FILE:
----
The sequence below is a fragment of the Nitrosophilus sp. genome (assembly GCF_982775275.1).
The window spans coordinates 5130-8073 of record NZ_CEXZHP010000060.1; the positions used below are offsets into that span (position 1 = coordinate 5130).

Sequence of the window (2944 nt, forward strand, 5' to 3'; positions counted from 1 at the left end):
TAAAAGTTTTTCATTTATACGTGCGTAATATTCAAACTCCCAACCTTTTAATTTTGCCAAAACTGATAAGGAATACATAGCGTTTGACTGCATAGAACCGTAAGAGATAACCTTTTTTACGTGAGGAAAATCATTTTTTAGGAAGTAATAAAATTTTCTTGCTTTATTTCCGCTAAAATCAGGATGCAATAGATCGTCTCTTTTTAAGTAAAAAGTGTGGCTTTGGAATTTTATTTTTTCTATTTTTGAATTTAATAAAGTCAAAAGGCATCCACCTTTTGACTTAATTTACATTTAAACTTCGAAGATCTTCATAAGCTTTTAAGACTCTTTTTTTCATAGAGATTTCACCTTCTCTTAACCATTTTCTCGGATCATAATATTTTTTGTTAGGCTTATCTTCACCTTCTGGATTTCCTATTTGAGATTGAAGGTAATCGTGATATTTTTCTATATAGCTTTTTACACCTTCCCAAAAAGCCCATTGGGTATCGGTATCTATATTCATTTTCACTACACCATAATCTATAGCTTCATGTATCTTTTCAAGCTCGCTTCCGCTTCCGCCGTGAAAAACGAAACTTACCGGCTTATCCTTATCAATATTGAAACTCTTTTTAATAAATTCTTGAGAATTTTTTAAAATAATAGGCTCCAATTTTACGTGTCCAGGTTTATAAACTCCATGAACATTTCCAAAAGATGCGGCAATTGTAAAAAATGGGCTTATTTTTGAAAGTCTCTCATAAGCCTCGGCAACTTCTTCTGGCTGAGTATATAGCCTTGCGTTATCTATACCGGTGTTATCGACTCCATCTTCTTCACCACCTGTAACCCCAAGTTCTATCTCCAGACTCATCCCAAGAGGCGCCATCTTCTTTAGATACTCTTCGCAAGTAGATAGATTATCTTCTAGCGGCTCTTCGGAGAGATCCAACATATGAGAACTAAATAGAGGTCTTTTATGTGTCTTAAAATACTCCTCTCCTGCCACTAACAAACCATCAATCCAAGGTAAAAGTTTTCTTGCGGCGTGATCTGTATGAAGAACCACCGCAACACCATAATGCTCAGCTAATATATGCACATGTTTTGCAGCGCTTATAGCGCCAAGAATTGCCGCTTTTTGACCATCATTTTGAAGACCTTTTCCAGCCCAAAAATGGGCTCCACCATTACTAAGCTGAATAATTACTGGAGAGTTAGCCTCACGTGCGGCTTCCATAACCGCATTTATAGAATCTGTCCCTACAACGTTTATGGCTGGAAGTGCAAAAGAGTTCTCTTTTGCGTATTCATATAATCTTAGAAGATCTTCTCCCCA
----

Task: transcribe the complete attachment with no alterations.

The sequence below is a fragment of the Nitrosophilus sp. genome (assembly GCF_982775275.1).
The window spans coordinates 5130-8073 of record NZ_CEXZHP010000060.1; the positions used below are offsets into that span (position 1 = coordinate 5130).

Sequence of the window (2944 nt, forward strand, 5' to 3'; positions counted from 1 at the left end):
TAAAAGTTTTTCATTTATACGTGCGTAATATTCAAACTCCCAACCTTTTAATTTTGCCAAAACTGATAAGGAATACATAGCGTTTGACTGCATAGAACCGTAAGAGATAACCTTTTTTACGTGAGGAAAATCATTTTTTAGGAAGTAATAAAATTTTCTTGCTTTATTTCCGCTAAAATCAGGATGCAATAGATCGTCTCTTTTTAAGTAAAAAGTGTGGCTTTGGAATTTTATTTTTTCTATTTTTGAATTTAATAAAGTCAAAAGGCATCCACCTTTTGACTTAATTTACATTTAAACTTCGAAGATCTTCATAAGCTTTTAAGACTCTTTTTTTCATAGAGATTTCACCTTCTCTTAACCATTTTCTCGGATCATAATATTTTTTGTTAGGCTTATCTTCACCTTCTGGATTTCCTATTTGAGATTGAAGGTAATCGTGATATTTTTCTATATAGCTTTTTACACCTTCCCAAAAAGCCCATTGGGTATCGGTATCTATATTCATTTTCACTACACCATAATCTATAGCTTCATGTATCTTTTCAAGCTCGCTTCCGCTTCCGCCGTGAAAAACGAAACTTACCGGCTTATCCTTATCAATATTGAAACTCTTTTTAATAAATTCTTGAGAATTTTTTAAAATAATAGGCTCCAATTTTACGTGTCCAGGTTTATAAACTCCATGAACATTTCCAAAAGATGCGGCAATTGTAAAAAATGGGCTTATTTTTGAAAGTCTCTCATAAGCCTCGGCAACTTCTTCTGGCTGAGTATATAGCCTTGCGTTATCTATACCGGTGTTATCGACTCCATCTTCTTCACCACCTGTAACCCCAAGTTCTATCTCCAGACTCATCCCAAGAGGCGCCATCTTCTTTAGATACTCTTCGCAAGTAGATAGATTATCTTCTAGCGGCTCTTCGGAGAGATCCAACATATGAGAACTAAATAGAGGTCTTTTATGTGTCTTAAAATACTCCTCTCCTGCCACTAACAAACCATCAATCCAAGGTAAAAGTTTTCTTGCGGCGTGATCTGTATGAAGAACCACCGCAACACCATAATGCTCAGCTAATATATGCACATGTTTTGCAGCGCTTATAGCGCCAAGAATTGCCGCTTTTTGACCATCATTTTGAAGACCTTTTCCAGCCCAAAAATGGGCTCCACCATTACTAAGCTGAATAATTACTGGAGAGTTAGCCTCACGTGCGGCTTCCATAACCGCATTTATAGAATCTGTCCCTACAACGTTTATGGCTGGAAGTGCAAAAGAGTTCTCTTTTGCGTATTCATATAATCTTAGAAGATCTTCTCCCCA